US actor to help Seine-Saint-Denis youth: ‘Their diversity is wealth’

Hollywood star Forest Whitaker insists Seine-Saint-Denis, north east of Paris, is equally deserving of funds from his charitable foundation as impoverished areas such as Uganda and South Sudan 

25 November 2021

Forest Whitaker's charity’s aims include reducing clashes between young people and institutions, and training them to set up their own businesses in in demand areas of work Pic: aspen rock / Shutterstock

Putting Seine-Saint-Denis in the same league as impoverished areas of Mexico, Uganda and South Sudan is raising eyebrows.

As in other parts of the world, Oscar-winner Forest Whitaker wants to launch programmes teaching mediation and conflict resolution techniques and entrepreneurship to young people.

Seine-Saint-Denis, north east of Paris, is the department with the highest levels of poverty in metropolitan France.

It is known for high-rise housing estates where many immigrants from former colonies were housed in the 1960s.

The charity’s aims include reducing clashes between young people and institutions, and training them to set up their own businesses in in demand areas of work.

Whitaker said at last month’s Paris Peace Forum: “Working with young people has given me so much hope."

'The young people are amazing'

The actor, who starred in films such as 2006 hit The Last King of Scotland and in the recent Godfather of Harlem series, went to the Paris suburb of La Courneuve in mid- November with Seine-Saint- Denis president Stéphane Roussel. Mr Roussel tweeted that he had “exciting exchanges with Forest Whitaker, who understands that the youth and diversity of Seine-Saint-Denis are a wealth; that a large part of the solutions to the ills of our societies are here”.

Whitaker, 60, also met the mayor of Clichy-sous-Bois, where the gritty 2019 drama Les Misérables was shot. During a previous visit there, the actor said he was moved by the poverty and decided to try to help.

A spokesperson from the Whitaker Peace and Development Initiative (WPDI), which the star set up in 2012, said: “He grew up in Los Angeles in an area that had been bypassed by development in ways that are not dissimilar to Seine-Saint- Denis. Their energy must be rekindled – but from the inside. We must adopt an empowerment- based approach, consisting of training and supporting young people and individuals from other groups so they can become assets that their communities can count on to bring positive change.”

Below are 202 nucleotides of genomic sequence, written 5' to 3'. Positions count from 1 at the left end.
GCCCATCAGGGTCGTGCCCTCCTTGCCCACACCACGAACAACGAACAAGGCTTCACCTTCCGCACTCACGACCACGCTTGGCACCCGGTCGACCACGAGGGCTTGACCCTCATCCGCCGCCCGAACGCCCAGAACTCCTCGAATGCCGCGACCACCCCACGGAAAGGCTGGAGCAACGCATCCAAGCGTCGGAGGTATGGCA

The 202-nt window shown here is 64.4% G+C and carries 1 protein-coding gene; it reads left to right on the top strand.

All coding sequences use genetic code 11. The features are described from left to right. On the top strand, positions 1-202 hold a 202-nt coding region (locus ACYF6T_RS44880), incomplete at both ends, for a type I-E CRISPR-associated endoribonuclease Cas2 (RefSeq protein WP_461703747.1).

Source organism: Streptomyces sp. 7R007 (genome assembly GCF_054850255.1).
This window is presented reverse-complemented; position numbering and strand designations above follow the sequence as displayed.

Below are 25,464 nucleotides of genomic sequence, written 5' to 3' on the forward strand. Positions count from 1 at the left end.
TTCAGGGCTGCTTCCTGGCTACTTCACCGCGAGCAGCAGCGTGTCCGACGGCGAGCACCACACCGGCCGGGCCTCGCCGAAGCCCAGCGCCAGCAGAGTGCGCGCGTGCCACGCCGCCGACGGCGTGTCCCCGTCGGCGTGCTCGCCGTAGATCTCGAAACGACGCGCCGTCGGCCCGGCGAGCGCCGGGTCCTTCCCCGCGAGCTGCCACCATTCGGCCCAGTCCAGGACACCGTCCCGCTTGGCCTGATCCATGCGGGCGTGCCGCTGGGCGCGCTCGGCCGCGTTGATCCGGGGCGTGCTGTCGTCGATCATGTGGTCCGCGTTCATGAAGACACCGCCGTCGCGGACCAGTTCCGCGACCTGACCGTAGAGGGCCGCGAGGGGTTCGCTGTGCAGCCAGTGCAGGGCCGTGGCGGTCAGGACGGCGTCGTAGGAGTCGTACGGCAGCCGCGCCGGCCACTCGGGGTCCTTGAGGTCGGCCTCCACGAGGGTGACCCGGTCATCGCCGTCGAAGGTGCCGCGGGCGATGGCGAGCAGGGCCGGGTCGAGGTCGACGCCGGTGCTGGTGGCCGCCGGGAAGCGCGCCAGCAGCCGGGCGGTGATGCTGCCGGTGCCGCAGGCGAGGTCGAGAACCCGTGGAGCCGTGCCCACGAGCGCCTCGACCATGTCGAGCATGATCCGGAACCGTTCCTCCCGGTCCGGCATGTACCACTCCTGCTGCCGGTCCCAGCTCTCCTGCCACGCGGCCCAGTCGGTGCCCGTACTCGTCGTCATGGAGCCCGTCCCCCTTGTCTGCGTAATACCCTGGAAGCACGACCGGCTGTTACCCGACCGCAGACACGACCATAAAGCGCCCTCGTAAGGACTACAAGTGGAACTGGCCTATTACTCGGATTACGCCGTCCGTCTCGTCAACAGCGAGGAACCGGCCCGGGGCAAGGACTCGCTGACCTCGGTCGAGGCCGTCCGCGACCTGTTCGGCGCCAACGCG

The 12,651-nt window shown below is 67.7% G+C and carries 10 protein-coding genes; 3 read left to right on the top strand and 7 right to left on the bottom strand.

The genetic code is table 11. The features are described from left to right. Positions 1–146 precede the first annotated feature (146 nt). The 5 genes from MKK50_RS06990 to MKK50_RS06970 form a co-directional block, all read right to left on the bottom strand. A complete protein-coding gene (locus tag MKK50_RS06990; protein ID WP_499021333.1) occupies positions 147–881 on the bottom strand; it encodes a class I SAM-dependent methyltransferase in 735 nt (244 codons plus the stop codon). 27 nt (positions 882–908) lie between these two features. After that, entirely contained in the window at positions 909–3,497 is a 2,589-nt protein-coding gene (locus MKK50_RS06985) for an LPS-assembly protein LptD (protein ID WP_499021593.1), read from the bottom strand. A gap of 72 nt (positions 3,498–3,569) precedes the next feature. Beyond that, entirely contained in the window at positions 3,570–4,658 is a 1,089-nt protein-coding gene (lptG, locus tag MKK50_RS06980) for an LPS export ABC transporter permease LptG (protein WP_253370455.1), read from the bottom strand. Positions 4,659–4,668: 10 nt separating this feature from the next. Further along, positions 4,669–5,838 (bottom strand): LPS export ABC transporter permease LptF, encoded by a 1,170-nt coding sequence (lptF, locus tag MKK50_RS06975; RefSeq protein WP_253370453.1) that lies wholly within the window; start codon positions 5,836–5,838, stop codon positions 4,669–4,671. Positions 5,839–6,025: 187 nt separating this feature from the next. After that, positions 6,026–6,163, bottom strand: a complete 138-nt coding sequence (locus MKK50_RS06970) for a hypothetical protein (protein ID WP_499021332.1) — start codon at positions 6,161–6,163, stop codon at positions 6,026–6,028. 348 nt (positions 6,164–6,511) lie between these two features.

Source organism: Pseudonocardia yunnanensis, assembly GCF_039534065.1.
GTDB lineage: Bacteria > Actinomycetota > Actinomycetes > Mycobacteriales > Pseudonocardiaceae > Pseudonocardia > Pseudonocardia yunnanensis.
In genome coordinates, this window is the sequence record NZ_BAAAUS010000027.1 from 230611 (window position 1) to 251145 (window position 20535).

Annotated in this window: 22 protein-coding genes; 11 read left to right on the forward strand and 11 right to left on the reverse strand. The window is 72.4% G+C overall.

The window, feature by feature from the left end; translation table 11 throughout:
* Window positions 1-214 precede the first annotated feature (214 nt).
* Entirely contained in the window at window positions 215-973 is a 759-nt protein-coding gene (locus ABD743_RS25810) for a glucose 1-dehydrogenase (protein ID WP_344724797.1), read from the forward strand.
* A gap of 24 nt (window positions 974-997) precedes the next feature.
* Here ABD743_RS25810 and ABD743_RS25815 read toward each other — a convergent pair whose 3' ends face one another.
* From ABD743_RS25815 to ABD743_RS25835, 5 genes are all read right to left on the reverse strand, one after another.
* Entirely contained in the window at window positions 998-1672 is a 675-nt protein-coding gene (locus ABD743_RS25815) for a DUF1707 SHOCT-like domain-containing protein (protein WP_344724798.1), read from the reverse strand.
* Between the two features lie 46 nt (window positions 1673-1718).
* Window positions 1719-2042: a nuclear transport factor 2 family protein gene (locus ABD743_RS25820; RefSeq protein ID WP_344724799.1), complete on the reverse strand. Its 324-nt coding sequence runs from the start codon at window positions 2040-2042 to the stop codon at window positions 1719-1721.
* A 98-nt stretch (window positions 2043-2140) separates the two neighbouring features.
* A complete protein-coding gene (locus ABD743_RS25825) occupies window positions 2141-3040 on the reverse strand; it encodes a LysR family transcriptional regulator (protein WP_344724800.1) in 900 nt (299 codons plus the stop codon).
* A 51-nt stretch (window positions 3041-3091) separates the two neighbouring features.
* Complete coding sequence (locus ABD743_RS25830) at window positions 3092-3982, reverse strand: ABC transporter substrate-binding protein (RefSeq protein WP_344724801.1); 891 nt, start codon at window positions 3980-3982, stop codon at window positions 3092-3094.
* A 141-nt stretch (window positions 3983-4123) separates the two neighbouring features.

The foundation says it aims to get some programmes under way next year and is “reaching out to local authorities and non-governmental organisations” to find out what the needs are and how it can help.

BNP Paribas is to be a key partner in the project.

Whitaker’s initiative had mostly good press in France, but the left-wing Libération newspaper was critical of the choice of Seine-Saint-Denis and of French politicians who have backed the initiative.

It said the star’s charity might be more useful elsewhere, “where conflicts are more prevalent”, adding: “They [politicians] often say that we should not ‘stigmatise’ Seine-Saint-Denis but they themselves ‘stigmatise’ the department by placing it on the map of world distress.”

The WPDI said the high numbers of unemployed youths and school drop-outs meant it was comparable to troubled urban neighbourhoods where it has worked in the US, South Africa and Mexico.

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